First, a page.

Humvees and Hijabs in a Texas Mall Parking Lot: A Picture of American Peacemaking

Middle Eastern spices waft through the air of a Sears parking lot in Port Arthur, Texas, while a group of Muslim young people serve dinner to a battalion of U.S. Army soldiers. It’s an odd and beautifully upside-down moment.

The soldiers’ plates are piled high with spiced meat, fragrant rice, roasted veggies and homemade pita bread. It’s the first hot meal they’ve had in weeks. And yet, I can’t tell who’s more excited to be there—the people being served, or the ones doing the serving.

The U.S. military set up headquarters in the parking lot of the mall during their response to Hurricane Harvey. Pragmatically, it makes sense, but it also means we’re surrounded by a disorienting mix of humvees, army trucks, and military boats—as well as minivans, department store sale signs, and retail delivery trucks. A helicopter lands outside Target during dinner.

There’s a section of the parking lot filled with pop-up tents and cots where these brave men and women have been sleeping for the last 12 days. Out in the Texas heat. With no privacy. Under the fluorescent lights of the mall parking lot. It’s quite the “bedroom.”

There’s also no kitchen for these soldiers, which means that they’ve had nothing but MREs (Meals Ready to Eat) since they arrived—dehydrated meals that taste almost as good as they sound.

When the leadership of the mosque in nearby Beaumont heard that these service members were living like this, they were horrified. Being the type of people who spring into action whenever they can meet the needs of their community, the Muslim community here picked up the phone and made something happen.

Many families at this mosque came from Middle Eastern countries—places known for their hospitality and their food. And boy did they live up to that reputation in the parking lot of that mall.

As soon as the catering truck pulled up and the spices started floating across the parking lot, uniformed soldiers with tightly cropped hair and tightly laced boots fell into line. Several anxiously checked their watches, hoping to grab food before they had to head out on a mission. They looked terribly disappointed when their commanding officer called them out of line before they got to eat. Fortunately, though, their abrupt departure didn’t go unnoticed by the crew serving food. They set aside several trays of deliciousness and waited around in that parking lot until the group got back—no one was going to miss out on eating their food if they could help it.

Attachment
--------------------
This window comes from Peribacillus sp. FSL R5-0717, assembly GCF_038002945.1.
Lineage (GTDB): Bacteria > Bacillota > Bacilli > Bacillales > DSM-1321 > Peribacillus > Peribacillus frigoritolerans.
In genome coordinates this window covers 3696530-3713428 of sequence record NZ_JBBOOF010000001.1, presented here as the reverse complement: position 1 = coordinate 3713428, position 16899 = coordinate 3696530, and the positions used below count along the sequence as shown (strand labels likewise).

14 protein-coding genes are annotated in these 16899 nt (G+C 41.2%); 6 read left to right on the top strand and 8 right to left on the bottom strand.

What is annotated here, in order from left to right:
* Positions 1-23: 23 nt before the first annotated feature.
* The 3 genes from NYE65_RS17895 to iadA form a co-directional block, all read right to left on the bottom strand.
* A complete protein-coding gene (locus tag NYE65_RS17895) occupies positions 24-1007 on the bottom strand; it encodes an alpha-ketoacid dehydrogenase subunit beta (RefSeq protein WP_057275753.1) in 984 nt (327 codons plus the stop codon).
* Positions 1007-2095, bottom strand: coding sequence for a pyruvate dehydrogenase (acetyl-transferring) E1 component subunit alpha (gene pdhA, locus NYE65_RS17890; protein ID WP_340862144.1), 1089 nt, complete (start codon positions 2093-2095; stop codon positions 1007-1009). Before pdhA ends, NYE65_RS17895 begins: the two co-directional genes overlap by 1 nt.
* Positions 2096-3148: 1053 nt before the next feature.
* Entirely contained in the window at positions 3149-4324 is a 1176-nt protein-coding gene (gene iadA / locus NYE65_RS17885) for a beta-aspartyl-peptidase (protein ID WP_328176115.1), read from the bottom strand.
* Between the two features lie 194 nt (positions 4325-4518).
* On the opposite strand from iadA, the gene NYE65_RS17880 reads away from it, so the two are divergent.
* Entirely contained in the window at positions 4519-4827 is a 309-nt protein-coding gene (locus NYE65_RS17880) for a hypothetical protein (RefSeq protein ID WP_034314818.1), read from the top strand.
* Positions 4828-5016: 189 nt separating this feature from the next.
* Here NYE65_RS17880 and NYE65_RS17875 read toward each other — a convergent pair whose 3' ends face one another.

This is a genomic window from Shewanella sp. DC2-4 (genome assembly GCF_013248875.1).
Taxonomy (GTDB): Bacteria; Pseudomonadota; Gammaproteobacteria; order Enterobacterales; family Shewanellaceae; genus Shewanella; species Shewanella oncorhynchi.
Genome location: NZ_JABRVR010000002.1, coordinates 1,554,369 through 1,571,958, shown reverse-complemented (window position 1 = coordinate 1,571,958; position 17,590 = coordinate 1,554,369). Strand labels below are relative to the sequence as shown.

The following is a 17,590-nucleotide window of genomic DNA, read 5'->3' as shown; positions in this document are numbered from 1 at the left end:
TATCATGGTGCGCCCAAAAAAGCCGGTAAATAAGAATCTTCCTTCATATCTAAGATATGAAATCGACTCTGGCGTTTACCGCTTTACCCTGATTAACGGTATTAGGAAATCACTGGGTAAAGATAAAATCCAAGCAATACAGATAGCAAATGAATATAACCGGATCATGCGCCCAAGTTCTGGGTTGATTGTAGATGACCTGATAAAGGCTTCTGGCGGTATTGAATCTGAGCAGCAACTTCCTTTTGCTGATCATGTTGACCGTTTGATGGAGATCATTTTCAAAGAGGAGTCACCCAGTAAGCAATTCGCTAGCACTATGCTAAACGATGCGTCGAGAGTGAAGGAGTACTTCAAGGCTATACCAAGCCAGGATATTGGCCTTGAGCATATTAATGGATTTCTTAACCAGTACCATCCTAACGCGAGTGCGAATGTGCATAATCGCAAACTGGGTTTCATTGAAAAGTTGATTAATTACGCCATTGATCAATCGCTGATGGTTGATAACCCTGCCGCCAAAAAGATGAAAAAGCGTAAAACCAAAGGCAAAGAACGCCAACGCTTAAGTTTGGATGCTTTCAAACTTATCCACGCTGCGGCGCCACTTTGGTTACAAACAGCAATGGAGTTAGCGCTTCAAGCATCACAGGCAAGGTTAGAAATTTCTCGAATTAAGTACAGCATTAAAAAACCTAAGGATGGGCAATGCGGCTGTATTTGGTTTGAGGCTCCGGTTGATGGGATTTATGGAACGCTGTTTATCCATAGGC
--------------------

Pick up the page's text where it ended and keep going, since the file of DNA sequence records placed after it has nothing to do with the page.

Army packs and gratefully unnecessary MREs littered the asphalt around the soldiers as they sat or leaned on whatever random stuff was around—a military vehicle, a stack of pallets left over from Sears’ Labor Day sale, a couple of lawn chairs that seem extraordinarily out of place. And they savored the opportunity to eat food that wasn’t previously dehydrated or made in a factory.

When one dish started to run low, the guy catering the meal (for free) ran over to his van and pulled out another full platter.

“There’s plenty more where that came from!” he assured the crowd. It’s like the Mary Poppins bag of catering trucks. How many trays of food could there possibly be in there?!

Most of these soldiers have done tours in Iraq or Afghanistan, and the ladies dishing up the food are impressed by how many of them know the traditional names of the dishes. Only once did a soldier point to a dish and ask what it was. When he did, Tahir, one of the leaders at the mosque, answered him and then joked that he “must not have done his tour in Iraq yet.” Everyone laughed.

It was funny and awesome, but also… what a weird moment. A Middle Eastern man feeding and joking with the army of his now-country about their time in his home-country? It was surreally backward in the best way possible.

It was also incredibly hopeful. Because let’s be honest, there could easily be a great deal of tension between these two groups. Muslim families from the Middle East and US armed forces have a long history… and much of it is negative.

But in this moment, everyone chose to love anyway. They chose to step forward when others might have stepped back. They chose to love across enemy lines because the truth is that we are not enemies and the lines are all in our heads.

The truth is that in that moment, we were all American. The truth is that we belong to each other. Regardless of whether we’re wearing a hijab, an army-issued cap or a cowboy hat. Regardless of where we worship, what language we speak, or what country issued our passport. We belong to each other.

Never has that been more clear to me than when I watched six smiling Muslim women scoop Middle Eastern food onto the plates of exhausted U.S. soldiers in the parking lot of a Sears outside Houston, TX.

This is peace. And these are the peacemakers.